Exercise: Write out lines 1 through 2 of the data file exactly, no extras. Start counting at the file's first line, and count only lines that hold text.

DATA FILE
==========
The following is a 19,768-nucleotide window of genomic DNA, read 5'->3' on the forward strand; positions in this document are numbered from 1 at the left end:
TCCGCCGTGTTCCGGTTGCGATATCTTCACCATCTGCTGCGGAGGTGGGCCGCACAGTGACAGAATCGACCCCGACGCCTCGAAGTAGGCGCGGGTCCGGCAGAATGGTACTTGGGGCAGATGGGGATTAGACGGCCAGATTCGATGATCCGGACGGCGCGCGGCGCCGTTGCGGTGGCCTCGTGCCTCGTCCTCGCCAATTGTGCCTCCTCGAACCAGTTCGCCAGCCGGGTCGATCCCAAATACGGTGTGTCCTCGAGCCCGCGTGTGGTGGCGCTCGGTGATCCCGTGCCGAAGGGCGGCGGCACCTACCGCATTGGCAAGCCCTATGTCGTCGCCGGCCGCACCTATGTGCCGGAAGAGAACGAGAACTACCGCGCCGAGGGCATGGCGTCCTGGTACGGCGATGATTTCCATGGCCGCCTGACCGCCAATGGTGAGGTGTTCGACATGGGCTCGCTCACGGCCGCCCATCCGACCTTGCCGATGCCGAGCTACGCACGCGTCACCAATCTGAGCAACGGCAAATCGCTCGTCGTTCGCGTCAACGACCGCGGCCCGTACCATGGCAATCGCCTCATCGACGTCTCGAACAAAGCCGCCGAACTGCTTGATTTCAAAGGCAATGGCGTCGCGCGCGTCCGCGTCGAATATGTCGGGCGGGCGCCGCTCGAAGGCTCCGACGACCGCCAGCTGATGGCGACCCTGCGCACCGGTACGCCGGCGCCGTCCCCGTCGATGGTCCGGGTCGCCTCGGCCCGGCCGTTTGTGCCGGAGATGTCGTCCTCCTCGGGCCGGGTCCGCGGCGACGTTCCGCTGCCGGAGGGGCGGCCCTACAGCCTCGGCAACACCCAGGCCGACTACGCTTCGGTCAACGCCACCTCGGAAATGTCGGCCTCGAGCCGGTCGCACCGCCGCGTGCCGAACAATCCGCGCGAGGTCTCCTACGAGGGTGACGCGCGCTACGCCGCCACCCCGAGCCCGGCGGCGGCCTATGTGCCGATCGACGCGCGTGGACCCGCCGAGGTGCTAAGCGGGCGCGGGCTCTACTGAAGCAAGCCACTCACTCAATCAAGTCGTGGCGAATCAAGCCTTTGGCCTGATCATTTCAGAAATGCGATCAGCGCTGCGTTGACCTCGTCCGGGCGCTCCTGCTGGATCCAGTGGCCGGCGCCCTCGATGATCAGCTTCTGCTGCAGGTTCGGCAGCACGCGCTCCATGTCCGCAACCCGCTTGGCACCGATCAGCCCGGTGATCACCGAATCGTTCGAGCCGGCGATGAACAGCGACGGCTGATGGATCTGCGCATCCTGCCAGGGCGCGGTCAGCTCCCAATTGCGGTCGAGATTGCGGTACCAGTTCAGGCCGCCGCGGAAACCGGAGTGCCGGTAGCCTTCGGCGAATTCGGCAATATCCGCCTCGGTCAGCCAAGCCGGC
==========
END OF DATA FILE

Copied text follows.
The following is a 19,768-nucleotide window of genomic DNA, read 5'->3' on the forward strand; positions in this document are numbered from 1 at the left end:
TCCGCCGTGTTCCGGTTGCGATATCTTCACCATCTGCTGCGGAGGTGGGCCGCACAGTGACAGAATCGACCCCGACGCCTCGAAGTAGGCGCGGGTCCGGCAGAATGGTACTTGGGGCAGATGGGGATTAGACGGCCAGATTCGATGATCCGGACGGCGCGCGGCGCCGTTGCGGTGGCCTCGTGCCTCGTCCTCGCCAATTGTGCCTCCTCGAACCAGTTCGCCAGCCGGGTCGATCCCAAATACGGTGTGTCCTCGAGCCCGCGTGTGGTGGCGCTCGGTGATCCCGTGCCGAAGGGCGGCGGCACCTACCGCATTGGCAAGCCCTATGTCGTCGCCGGCCGCACCTATGTGCCGGAAGAGAACGAGAACTACCGCGCCGAGGGCATGGCGTCCTGGTACGGCGATGATTTCCATGGCCGCCTGACCGCCAATGGTGAGGTGTTCGACATGGGCTCGCTCACGGCCGCCCATCCGACCTTGCCGATGCCGAGCTACGCACGCGTCACCAATCTGAGCAACGGCAAATCGCTCGTCGTTCGCGTCAACGACCGCGGCCCGTACCATGGCAATCGCCTCATCGACGTCTCGAACAAAGCCGCCGAACTGCTTGATTTCAAAGGCAATGGCGTCGCGCGCGTCCGCGTCGAATATGTCGGGCGGGCGCCGCTCGAAGGCTCCGACGACCGCCAGCTGATGGCGACCCTGCGCACCGGTACGCCGGCGCCGTCCCCGTCGATGGTCCGGGTCGCCTCGGCCCGGCCGTTTGTGCCGGAGATGTCGTCCTCCTCGGGCCGGGTCCGCGGCGACGTTCCGCTGCCGGAGGGGCGGCCCTACAGCCTCGGCAACACCCAGGCCGACTACGCTTCGGTCAACGCCACCTCGGAAATGTCGGCCTCGAGCCGGTCGCACCGCCGCGTGCCGAACAATCCGCGCGAGGTCTCCTACGAGGGTGACGCGCGCTACGCCGCCACCCCGAGCCCGGCGGCGGCCTATGTGCCGATCGACGCGCGTGGACCCGCCGAGGTGCTAAGCGGGCGCGGGCTCTACTGAAGCAAGCCACTCACTCAATCAAGTCGTGGCGAATCAAGCCTTTGGCCTGATCATTTCAGAAATGCGATCAGCGCTGCGTTGACCTCGTCCGGGCGCTCCTGCTGGATCCAGTGGCCGGCGCCCTCGATGATCAGCTTCTGCTGCAGGTTCGGCAGCACGCGCTCCATGTCCGCAACCCGCTTGGCACCGATCAGCCCGGTGATCACCGAATCGTTCGAGCCGGCGATGAACAGCGACGGCTGATGGATCTGCGCATCCTGCCAGGGCGCGGTCAGCTCCCAATTGCGGTCGAGATTGCGGTACCAGTTCAGGCCGCCGCGGAAACCGGAGTGCCGGTAGCCTTCGGCGAATTCGGCAATATCCGCCTCGGTCAGCCAAGCCGGC